My suggestions when doing it yourself are these - do not use shock extensions. Buy replacement shocks...there are several budget friendly shocks out there that are of good quality (TeraFlex and BDS are my two favorite inexpensive shocks).
When removing the shocks, if the nut on the post of the front shocks (upper) is seized up, channel your inner anger, and crank up and down on the shock body. The stock shock will snap pretty easily, and save you a lot of time and headache.
Don't remove your track bar. You don't need to, and will decrease the odds of developing "death wobble" by avoiding doing so.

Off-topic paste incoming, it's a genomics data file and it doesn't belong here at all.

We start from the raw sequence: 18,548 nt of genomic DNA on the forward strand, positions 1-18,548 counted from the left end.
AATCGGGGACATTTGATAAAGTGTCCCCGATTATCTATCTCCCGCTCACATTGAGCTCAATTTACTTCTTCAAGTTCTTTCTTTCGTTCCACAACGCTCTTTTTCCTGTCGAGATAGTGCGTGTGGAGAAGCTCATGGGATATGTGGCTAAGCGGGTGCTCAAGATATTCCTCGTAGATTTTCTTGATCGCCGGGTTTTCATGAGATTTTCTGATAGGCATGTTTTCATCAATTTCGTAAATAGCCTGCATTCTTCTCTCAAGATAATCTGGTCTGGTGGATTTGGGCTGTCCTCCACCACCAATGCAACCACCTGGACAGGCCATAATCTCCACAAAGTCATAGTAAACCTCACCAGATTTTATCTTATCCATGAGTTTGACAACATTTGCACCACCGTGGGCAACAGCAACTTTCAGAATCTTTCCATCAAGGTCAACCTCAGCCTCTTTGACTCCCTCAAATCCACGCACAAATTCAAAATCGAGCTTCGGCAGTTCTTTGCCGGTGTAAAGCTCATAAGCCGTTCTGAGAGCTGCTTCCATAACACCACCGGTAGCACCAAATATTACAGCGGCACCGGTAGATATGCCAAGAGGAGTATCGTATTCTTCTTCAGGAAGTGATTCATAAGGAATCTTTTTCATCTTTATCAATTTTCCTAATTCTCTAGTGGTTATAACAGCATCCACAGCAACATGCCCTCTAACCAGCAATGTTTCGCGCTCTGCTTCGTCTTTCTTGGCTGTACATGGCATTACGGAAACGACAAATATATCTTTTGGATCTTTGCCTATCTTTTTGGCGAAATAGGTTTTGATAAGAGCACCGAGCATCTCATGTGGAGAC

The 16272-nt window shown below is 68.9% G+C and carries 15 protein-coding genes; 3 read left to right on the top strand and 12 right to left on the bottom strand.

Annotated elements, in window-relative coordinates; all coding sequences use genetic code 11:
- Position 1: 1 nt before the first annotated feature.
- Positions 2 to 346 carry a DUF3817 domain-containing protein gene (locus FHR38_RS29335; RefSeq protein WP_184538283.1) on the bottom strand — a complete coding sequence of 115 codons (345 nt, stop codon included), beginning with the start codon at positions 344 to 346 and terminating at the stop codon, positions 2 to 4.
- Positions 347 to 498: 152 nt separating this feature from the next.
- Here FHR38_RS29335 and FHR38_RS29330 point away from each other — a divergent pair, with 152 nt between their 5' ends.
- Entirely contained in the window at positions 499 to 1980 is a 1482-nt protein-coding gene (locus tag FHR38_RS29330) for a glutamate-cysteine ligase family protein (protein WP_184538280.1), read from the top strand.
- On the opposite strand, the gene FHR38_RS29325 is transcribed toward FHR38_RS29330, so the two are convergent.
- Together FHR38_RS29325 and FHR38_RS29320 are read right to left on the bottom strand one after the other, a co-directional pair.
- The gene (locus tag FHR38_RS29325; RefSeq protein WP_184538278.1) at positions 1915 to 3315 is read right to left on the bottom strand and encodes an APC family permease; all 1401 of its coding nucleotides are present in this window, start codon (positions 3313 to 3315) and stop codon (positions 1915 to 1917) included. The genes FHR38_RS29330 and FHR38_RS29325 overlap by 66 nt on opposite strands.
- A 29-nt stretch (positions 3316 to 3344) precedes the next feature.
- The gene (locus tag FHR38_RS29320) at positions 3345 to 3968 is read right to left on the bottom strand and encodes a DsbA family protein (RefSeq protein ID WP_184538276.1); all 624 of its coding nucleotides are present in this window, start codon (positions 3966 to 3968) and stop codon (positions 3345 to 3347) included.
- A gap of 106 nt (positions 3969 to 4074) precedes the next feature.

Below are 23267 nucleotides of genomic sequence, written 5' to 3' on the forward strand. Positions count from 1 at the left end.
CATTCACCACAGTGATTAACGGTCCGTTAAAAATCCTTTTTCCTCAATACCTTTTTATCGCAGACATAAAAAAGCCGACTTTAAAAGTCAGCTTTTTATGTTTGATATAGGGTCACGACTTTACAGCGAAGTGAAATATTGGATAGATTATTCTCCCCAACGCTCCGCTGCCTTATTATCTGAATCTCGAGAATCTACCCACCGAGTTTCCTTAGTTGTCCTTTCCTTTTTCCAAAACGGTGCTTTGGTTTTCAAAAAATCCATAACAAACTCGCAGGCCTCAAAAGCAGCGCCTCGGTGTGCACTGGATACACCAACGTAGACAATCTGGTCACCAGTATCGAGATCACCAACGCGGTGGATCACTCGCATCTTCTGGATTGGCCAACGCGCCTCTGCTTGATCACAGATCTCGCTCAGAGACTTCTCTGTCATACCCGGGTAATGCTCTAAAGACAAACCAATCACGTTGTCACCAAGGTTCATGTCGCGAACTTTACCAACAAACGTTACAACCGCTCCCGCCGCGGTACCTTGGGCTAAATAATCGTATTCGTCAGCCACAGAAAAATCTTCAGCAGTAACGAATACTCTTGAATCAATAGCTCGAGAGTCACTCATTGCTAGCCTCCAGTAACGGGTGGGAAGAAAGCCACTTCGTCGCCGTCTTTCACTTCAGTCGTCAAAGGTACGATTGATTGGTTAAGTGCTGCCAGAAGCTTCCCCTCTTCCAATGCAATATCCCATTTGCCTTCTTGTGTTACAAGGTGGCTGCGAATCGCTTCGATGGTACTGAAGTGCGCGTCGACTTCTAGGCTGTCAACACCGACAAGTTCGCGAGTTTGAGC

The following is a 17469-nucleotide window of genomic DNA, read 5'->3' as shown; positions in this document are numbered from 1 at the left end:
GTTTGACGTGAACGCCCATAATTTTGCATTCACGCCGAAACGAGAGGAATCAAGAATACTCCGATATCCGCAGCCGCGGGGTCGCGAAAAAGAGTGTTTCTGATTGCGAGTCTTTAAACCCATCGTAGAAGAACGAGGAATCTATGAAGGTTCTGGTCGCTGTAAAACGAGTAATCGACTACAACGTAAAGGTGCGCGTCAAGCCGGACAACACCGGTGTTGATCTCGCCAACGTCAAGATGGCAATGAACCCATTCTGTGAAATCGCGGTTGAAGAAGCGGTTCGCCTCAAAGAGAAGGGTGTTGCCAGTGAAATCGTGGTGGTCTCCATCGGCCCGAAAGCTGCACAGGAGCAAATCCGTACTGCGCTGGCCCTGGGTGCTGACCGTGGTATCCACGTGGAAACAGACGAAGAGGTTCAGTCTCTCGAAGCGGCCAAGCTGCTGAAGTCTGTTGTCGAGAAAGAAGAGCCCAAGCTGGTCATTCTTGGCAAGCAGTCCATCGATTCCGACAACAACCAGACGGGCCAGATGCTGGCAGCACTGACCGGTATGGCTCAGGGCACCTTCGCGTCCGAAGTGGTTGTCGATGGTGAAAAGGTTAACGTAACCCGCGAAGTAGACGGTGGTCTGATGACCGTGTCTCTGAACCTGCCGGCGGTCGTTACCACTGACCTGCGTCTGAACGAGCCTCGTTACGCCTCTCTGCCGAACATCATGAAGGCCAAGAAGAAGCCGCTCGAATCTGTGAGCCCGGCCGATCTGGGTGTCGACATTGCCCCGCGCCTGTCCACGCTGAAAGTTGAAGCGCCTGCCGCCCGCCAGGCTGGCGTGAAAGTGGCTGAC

Two 18mm wrenches, two 16mm wrenches, and one 15mm wrench is all you need. Oh and a 10mm wrench can disconnect the brake line bracket from the frame and give you plenty of slack, if youre worried. And a 19mm socket and ratchet with a 3" extension for removing the tires. And a set of jack stands and a jack.
If you don't have tools, now is great time to buy two sets of metric wrenches up to 21mm (one ratcheting 12 point set and one 6 point set). All of that plus the jack and stands will be about what you would pay in labor, and you're setting yourself up for future odd jobs